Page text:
Taking Sides: Le cas Furtwängler

Critics Consensus

A complex, well-acted meditation on moral obligation and human loyalty, Taking Sides features noteworthy performances from Harvey Keitel and Stellan Skarsgard.



Total Count: 56


Audience Score

User Ratings: 993
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Taking Sides: Le cas Furtwängler Photos

Movie Info

A tale based on the life of Wilhelm Furtwangler, the controversial conductor of the Berlin Philharmonic whose tenure coincided with the controversial Nazi era. One of the most spectacular and renowned conductors of the 30s, Furtwangler's reputation rivaled that of Toscanini's. After the war, he was investigated as part of the Allies' de-Nazification programme. In the bombed-out Berlin of the immediate post-war period, the Allies slowly bring law and order--and justice--to bear on an occupied Germany. An American major is given the Furtwangler file, and is told to find everything he can and to prosecute the man ruthlessly. Tough and hard-nosed, Major Steve Arnold sets out to investigate a world of which he knows nothing. Orchestra members vouch for Furtwangler's morality--he did what he could to protect Jewish players from his orchestra. To the Germans, deeply respectful of their musical heritage, Furtwangler is a demigod; however, to Major Arnold, he is just a lying, weak-willed Nazi.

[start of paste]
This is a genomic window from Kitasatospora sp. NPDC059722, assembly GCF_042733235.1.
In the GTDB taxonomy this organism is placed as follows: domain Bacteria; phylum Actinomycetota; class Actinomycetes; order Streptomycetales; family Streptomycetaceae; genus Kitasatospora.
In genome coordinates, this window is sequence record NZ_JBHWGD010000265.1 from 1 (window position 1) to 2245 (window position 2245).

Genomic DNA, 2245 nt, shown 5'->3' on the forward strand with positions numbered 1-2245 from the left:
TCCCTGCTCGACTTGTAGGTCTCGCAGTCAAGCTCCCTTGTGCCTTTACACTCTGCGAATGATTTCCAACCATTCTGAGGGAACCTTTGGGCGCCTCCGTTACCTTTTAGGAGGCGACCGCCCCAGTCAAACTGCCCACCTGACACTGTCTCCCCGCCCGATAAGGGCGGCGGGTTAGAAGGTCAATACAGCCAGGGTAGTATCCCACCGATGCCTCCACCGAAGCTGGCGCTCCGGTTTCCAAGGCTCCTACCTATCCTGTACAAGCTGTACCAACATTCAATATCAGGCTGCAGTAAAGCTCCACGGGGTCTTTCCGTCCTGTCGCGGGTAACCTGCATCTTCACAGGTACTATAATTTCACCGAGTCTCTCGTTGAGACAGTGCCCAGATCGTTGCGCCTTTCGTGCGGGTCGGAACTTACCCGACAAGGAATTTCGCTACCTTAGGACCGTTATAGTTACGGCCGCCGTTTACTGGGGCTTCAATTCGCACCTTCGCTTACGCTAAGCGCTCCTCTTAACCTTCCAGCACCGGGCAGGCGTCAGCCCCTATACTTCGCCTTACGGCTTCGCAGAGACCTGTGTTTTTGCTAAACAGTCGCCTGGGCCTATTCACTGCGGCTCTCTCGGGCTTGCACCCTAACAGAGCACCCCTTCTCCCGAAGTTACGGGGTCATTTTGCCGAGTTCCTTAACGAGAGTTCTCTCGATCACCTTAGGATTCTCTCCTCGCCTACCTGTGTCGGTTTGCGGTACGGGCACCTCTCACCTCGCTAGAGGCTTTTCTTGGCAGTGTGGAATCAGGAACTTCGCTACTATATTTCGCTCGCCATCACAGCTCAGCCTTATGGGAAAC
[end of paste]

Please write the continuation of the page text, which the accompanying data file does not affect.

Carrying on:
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Harvey Keitel
as Major Steve Arnold
Stellan Skarsgard
as Dr. Wilhelm Furtwängler
Moritz Bleibtreu
as Lt. David Wills
Birgit Minichmayr
as Emmi Straube
Ulrich Tukur
as Helmut Alfred Rode
Oleg Tabakov
as Colonel Dymshitz

Critic Reviews for Taking Sides: Le cas Furtwängler

All Critics (56) | Top Critics (24)

Audience Reviews for Taking Sides: Le cas Furtwängler

  • Feb 16, 2006
    [font=Century Gothic]"Taking Sides" is set after the end of World War II, when the United States Army is investigating former Nazis in Germany. One specific target is Wilhelm Furtwangler(Stellan Skarsgard), the famed conductor of the Berlin Philharmonic Orchestra. Major Steve Arnold(Harvey Keitel), a dogged insurance investigator in his civilian life, is put on the case. In interviewing several orchestra members about their conductor, Arnold receives the same answers - the orchestra did not perform at the Nuremburg rally, Furtwangler did not salute Hitler and he was not a member of the Nazi party. Not satisfied with those answers, Arnold digs deeper to find proof of Furtwangler's guilt while postponing their interview. In the meantime, he is banned from working as a conductor...[/font] [font=Century Gothic]"Taking Sides" is an intelligent movie that raises some interesting issues about the intersection of art and politics and patriotism(when can a person rightfully turn their back on their country?) through the most extreme example - Nazi Germany.(I did receive some insight into the German public's support of Hitler during World War II.) But the movie cannot escape its stagebound roots(though Ken Adam's wondrous production design sure gives it a try). Harvey Keitel simply overdoes it while Stellan Skarsgard takes the high road by underplaying perfectly. The film would have been better if it had focused more on Furtwangler. It portrays Germans as being cultured lovers of classical music while Americans are portrayed as relative philistines.(Marian Anderson's famous Easter 1939 concert at the Lincoln Memorial refutes this stereotype perfectly.) [/font] [font=Century Gothic][/font] [font=Century Gothic]Director Istvan Szabo has been on similar ground before when he made "Mephisto" starring Klaus Maria Brandauer. "Judgment at Nuremburg" and "Zentropa" are much better movies about postwar Germany. [/font]
    Walter M Super Reviewer

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